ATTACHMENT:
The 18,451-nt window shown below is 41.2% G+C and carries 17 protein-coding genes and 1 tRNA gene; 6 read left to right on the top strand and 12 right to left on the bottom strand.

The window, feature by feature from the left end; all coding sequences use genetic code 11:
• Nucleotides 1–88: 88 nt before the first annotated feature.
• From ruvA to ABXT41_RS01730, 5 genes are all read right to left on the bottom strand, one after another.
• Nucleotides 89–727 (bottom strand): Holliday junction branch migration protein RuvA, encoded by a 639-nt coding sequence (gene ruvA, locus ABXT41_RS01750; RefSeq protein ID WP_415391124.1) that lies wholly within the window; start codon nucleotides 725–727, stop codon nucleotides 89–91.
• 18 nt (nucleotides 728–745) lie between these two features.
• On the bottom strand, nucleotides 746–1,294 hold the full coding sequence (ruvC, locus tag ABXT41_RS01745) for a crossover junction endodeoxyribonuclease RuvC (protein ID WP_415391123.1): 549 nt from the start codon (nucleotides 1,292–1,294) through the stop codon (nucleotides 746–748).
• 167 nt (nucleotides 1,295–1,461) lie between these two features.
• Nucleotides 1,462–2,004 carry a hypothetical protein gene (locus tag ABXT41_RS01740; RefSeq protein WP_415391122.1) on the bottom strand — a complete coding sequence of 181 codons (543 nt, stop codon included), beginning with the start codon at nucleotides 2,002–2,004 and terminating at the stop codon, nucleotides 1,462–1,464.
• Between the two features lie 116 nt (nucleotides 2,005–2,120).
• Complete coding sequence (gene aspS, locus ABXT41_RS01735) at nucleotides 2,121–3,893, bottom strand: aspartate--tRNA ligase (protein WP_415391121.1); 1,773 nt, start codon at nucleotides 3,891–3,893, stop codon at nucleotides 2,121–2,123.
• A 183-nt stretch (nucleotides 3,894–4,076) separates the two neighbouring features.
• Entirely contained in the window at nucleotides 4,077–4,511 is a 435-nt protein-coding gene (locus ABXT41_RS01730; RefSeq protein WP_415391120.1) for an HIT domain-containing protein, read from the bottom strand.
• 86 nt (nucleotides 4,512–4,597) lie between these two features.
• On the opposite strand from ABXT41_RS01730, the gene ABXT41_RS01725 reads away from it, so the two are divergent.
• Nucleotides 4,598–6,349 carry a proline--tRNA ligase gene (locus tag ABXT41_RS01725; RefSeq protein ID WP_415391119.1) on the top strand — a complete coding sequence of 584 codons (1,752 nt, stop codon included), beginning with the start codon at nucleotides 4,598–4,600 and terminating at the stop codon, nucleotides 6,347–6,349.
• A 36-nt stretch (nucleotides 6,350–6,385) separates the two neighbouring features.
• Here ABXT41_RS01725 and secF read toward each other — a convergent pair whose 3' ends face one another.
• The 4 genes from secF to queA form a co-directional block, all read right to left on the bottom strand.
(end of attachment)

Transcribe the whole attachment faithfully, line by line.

The 18,451-nt window shown below is 41.2% G+C and carries 17 protein-coding genes and 1 tRNA gene; 6 read left to right on the top strand and 12 right to left on the bottom strand.

The window, feature by feature from the left end; all coding sequences use genetic code 11:
• Nucleotides 1–88: 88 nt before the first annotated feature.
• From ruvA to ABXT41_RS01730, 5 genes are all read right to left on the bottom strand, one after another.
• Nucleotides 89–727 (bottom strand): Holliday junction branch migration protein RuvA, encoded by a 639-nt coding sequence (gene ruvA, locus ABXT41_RS01750; RefSeq protein ID WP_415391124.1) that lies wholly within the window; start codon nucleotides 725–727, stop codon nucleotides 89–91.
• 18 nt (nucleotides 728–745) lie between these two features.
• On the bottom strand, nucleotides 746–1,294 hold the full coding sequence (ruvC, locus tag ABXT41_RS01745) for a crossover junction endodeoxyribonuclease RuvC (protein ID WP_415391123.1): 549 nt from the start codon (nucleotides 1,292–1,294) through the stop codon (nucleotides 746–748).
• 167 nt (nucleotides 1,295–1,461) lie between these two features.
• Nucleotides 1,462–2,004 carry a hypothetical protein gene (locus tag ABXT41_RS01740; RefSeq protein WP_415391122.1) on the bottom strand — a complete coding sequence of 181 codons (543 nt, stop codon included), beginning with the start codon at nucleotides 2,002–2,004 and terminating at the stop codon, nucleotides 1,462–1,464.
• Between the two features lie 116 nt (nucleotides 2,005–2,120).
• Complete coding sequence (gene aspS, locus ABXT41_RS01735) at nucleotides 2,121–3,893, bottom strand: aspartate--tRNA ligase (protein WP_415391121.1); 1,773 nt, start codon at nucleotides 3,891–3,893, stop codon at nucleotides 2,121–2,123.
• A 183-nt stretch (nucleotides 3,894–4,076) separates the two neighbouring features.
• Entirely contained in the window at nucleotides 4,077–4,511 is a 435-nt protein-coding gene (locus ABXT41_RS01730; RefSeq protein WP_415391120.1) for an HIT domain-containing protein, read from the bottom strand.
• 86 nt (nucleotides 4,512–4,597) lie between these two features.
• On the opposite strand from ABXT41_RS01730, the gene ABXT41_RS01725 reads away from it, so the two are divergent.
• Nucleotides 4,598–6,349 carry a proline--tRNA ligase gene (locus tag ABXT41_RS01725; RefSeq protein ID WP_415391119.1) on the top strand — a complete coding sequence of 584 codons (1,752 nt, stop codon included), beginning with the start codon at nucleotides 4,598–4,600 and terminating at the stop codon, nucleotides 6,347–6,349.
• A 36-nt stretch (nucleotides 6,350–6,385) separates the two neighbouring features.
• Here ABXT41_RS01725 and secF read toward each other — a convergent pair whose 3' ends face one another.
• The 4 genes from secF to queA form a co-directional block, all read right to left on the bottom strand.